The fight against invasive plants continues in Bas-Saint-Laurent

The fight against invasive plants continues in Bas-Saint-Laurent

Since 2016, Eurasian Watermilfoil has been spreading in Gros Ruisseau Lake, between Mont-Joli and Saint-Joseph-de-Lepage. This invasive exotic algae threatens several bodies of water in Quebec. It is observed in more than 200 lakes in the province.

According to the president of the Association of residents of Lac du Gros Ruisseau, Gilles Gaudreault, since 2016, it’s hell. Last year, a day […] we picked up four trailers.

Eurasian watermilfoil in a truck box.

Eurasian water milfoil that infests Gros Ruisseau lake.

Photo: Radio-Canada / Simon Turcotte

Eurasian Watermilfoil has shallow roots, but its stems can reach six meters in height. Its flowers, which contain thousands of seeds, and its branches, which can reproduce on their own, make its propagation extremely easy and fast. The boats that navigate on water bodies are also one of its vectors of proliferation.

Aquatic activities such as swimming, fishing or boating can be compromised by this invasive plant. The ease with which it reproduces can even affect the real estate value of waterfront properties.

The biologist of the Northeastern Bas-Saint-Laurent Watershed Organization, Marie-Camille St-Amour, explains that the plant is mainly propagated by boats which change water bodies and which do not get washed. A small shard can take root in a new lake, so that’s why the world is advised to wash their craft when entering and exiting a lake.

It’s almost impossible to eradicate it, so we’re more in control mode and living with it.

A quote from:Marie-Camille St-Amour, biologist for the Northeast Bas-Saint-Laurent Watershed Organization
Marie-Camille St-Amour, biologist from the Northeast Bas-Saint-Laurent Watershed Organization.

Marie-Camille St-Amour, biologist for the Northeast Bas-Saint-Laurent Watershed Organization

Photo: Radio-Canada / Simon Turcotte

Every summer, the Association of Residents of Lac du Gros Ruisseau collects plant fragments on the shore to try to limit its effect on waterfront properties.

Two men are cleaning the Gros Ruisseau lake.

The Association of residents of Lac du Gros Ruisseau which cleans the lake.

Photo: Radio-Canada / Simon Turcotte

The municipalities of Mont-Joli and Saint-Joseph-de-Lepage also asked last year to avoid boat trips on the lake to limit the spread of Eurasian watermilfoil.

According to Gilles Gaudreault, the body of water is already 85% invaded this year.

Other invasive plants to watch out for

In addition to Eurasian Watermilfoil, the Northeastern Bas-Saint-Laurent Watershed Organism is continuing its fight against giant hogweed, cow parsnip and spondyle hogweed this summer.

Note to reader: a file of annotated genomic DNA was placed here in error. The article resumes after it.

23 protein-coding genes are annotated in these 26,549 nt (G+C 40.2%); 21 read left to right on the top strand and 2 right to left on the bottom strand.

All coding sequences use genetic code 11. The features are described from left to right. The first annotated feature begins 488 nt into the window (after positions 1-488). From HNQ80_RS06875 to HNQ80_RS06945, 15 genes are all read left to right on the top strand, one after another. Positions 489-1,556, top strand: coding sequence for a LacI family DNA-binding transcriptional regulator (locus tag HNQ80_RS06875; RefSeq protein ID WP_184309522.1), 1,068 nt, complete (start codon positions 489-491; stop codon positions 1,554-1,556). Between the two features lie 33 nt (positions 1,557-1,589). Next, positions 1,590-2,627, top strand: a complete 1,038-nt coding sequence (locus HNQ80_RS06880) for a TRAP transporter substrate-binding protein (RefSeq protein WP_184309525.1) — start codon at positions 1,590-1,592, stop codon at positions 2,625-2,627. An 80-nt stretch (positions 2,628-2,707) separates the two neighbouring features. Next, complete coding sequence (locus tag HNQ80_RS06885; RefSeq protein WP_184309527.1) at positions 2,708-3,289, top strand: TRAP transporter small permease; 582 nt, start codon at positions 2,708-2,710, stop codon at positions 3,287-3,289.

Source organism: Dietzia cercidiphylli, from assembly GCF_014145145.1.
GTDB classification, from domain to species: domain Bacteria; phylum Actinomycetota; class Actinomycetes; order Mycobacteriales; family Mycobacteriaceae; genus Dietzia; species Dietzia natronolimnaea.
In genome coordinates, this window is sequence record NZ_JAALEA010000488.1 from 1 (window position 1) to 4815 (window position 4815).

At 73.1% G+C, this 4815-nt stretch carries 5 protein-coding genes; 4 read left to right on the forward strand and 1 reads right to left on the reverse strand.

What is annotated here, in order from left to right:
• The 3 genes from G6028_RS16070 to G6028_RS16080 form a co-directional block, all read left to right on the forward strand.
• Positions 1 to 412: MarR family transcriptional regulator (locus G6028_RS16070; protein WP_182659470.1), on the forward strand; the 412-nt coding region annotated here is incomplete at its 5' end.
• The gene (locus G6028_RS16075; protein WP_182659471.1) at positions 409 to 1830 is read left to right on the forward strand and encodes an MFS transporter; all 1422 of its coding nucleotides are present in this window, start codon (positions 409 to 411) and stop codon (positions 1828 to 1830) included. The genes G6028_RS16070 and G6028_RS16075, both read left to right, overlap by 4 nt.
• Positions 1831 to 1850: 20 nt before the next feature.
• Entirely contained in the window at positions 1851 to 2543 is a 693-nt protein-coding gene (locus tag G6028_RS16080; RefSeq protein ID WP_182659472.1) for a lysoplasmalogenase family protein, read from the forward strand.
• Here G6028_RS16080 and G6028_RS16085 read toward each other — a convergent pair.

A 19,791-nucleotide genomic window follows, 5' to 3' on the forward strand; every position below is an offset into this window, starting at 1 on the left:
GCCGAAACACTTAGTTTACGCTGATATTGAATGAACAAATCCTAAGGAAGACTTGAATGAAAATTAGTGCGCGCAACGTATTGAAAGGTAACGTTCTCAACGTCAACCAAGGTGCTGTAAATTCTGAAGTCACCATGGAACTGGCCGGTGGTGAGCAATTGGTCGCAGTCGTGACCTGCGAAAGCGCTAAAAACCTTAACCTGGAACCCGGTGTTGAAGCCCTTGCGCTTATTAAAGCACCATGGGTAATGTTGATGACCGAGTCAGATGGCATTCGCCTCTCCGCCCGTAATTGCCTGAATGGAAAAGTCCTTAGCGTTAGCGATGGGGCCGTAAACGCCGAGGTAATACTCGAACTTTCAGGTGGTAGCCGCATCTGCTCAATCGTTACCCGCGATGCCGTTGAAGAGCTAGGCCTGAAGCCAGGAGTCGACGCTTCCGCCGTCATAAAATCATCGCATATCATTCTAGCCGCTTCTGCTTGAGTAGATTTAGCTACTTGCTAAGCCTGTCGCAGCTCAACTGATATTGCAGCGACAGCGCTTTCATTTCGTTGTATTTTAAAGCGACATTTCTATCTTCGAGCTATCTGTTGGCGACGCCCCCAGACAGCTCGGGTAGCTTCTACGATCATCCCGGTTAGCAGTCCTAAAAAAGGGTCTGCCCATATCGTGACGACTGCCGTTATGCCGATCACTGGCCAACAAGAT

Giant hogweed is an invasive exotic plant. A seed can survive in the earth for about seven years. It is considered dangerous because of the lesions caused by its sap. This breaks the natural protection against UV rays on our skin. Exposure to the sun can thus create serious burns.

In total, there are about fifteen colonies known in Bas-Saint-Laurent of giant hogweed.

To eradicate them, the biologist Marie-Camille St-Amour has already done a first treatment this spring.

To eliminate the plants, she uproots them with a shovel. A return in three weeks is planned to pull out the roots that she could have forgotten. Throughout the summer, she will also inspect the plants that are reported to her and determine if it is a new area.

Cow parsnip is native to Quebec, so the Northeastern Bas-Saint-Laurent Watershed Organism does not deal with it. However, it remains dangerous since it can cause burns. It can also be confused with giant hogweed.

Journalist Shanelle Guérin who touches cow parsnip.

It is possible to touch the flower without consequence. If it is broken, this is when the sap spreads on the skin and can cause burns.

Photo: Radio-Canada / Simon Turcotte

Spondyle hogweed, for its part, suffocates local plants. It has spread more and more in Matapedia over the past ten years.

To differentiate the three invasive plants, Marie-Camille St-Amour suggests looking at the leaves. The woolly, below the leaf, it is hairy, there is a small down. The Caucasus is very waxy. Really no hair at all. She’s getting really big, she’s gigantic. Generally, it is easy just by its size to tell them apart. The spondyle is the same size as the woolly one, but it has five or seven leaflets, sometimes even nine leaflets, so you can imagine more little leaves on one stem, and it is hairy everywhere, everywhere.

Citizens are encouraged to report giant hogweed plants with the Sentinel application of the Ministry of the Environment.

They can also contact the Northeastern Bas-Saint-Laurent Watershed Organism by taking photos of the plant, leaves, stems and flowers, and communicating its precise location.

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